Convert Lamp From Kerosene to Flaming LEDs

Introduction: Convert Lamp From Kerosene to Flaming LEDs

About: Be limited only by your imagination.

Several years back I made the Martha Stewart Witch and Cats Halloween yard figures. You can download the pattern and instructions here Martha Stewart Patterns and see the Instructable I wrote about it here Instructable Link to Witch Project

This Halloween I decided to convert the oil lamp to LEDs that mimic flame. I did this primarily because it was more convenient than refilling the kerosene lantern daily. The LEDs were from Amazon and are quite inexpensive. LEDs from Amazon . They work out to about ten cents per unit. They draw very little power and the four AA batteries powering the unit should be enough to energize them the entire month of October. Still, I had a switch in my spare parts box and it fit perfectly into the kerosene filling hole so I put it in and I can turn the device on and off whenever I want to.

Video of the Completed Project

Step 1: Parts and Tools

  • Tools
    • Dremel with cutting disk and sanding disk
    • Eye protection
    • Soldering Gun
    • Heat Gun to shrink tubing
    • Bandsaw to cut plexiglass
    • Compass to mark a circle
    • Drill with 1/16 bit to make pilot holes for the plexiglass and countersink bit.
    • Driver for screws
    • Wire strippers and cutters

Step 2: Preparing the Lantern

  1. Remove and dispose of any kerosene properly
  2. Thoroughly dry the old kerosene chamber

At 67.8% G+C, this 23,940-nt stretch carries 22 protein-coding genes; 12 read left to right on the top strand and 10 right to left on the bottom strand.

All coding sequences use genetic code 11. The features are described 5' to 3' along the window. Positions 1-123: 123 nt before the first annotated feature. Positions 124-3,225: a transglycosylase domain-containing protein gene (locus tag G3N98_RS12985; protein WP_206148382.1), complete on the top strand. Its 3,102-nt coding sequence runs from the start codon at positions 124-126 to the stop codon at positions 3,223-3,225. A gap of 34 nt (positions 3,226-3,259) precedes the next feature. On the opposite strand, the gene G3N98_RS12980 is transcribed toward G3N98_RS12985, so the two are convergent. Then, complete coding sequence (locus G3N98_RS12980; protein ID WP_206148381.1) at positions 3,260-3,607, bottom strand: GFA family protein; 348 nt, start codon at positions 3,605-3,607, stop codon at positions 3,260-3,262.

3. Put on eye protection
  4. Using the dremel with the cutting disk cut the bottom of the lamp leaving about 1/8 inch for later attachment of the plexiglass. Be careful because the edges will be sharp at this point. Remove the cut out piece and recycle it.
  5. Using the sanding disk, smooth the sharp edges.
  6. Remove the wick and using a driver clean out any old material so that the LED's can easily pass through.
  7. Measure the opening of the lantern and using a compass, scribe a circle that diameter minus 1/64 inch.
  8. Using the bandsaw, cut the circle out.
  9. Using the 1/64 inch bit drill four pilot holes thru the plexiglass. Do this one at a time and put the screw in each time so that the plexiglass doesn't shift.
  10. Remove the plexiglass and clean out any plexiglass or metal drilling residue.

Step 3: Wiring Up the LEDs

  1. Electricity flows from the negative pole to the positive pole of a battery. That is from the bottom to the top pointy end. So you want the electricity to go to the resister on the negative lead of the LED.
  2. Crimp (bend and squeeze) the negative leads of the LED's and attach a resistor to each. Solder them. Put a piece of shrink tubing over this and use a heat gun to shrink it.
  3. Crimp and solder positive leads and shrink tube it.
  4. Feed the LEDs thru the old wick port. Let them stand about 1/2 inch up so that you can see them when you assemble the unit.
  5. Insert and fasten the switch into the kerosene port. You might need a washer.
  6. Wire the two battery holders in series (one negative lead gets soldered to a positive lead). You can of course use a 4 battery holder. In fact you can use just two batteries and skip the resister altogether or you can get away with using a button cell battery and just tape the led to the leads. So many choices!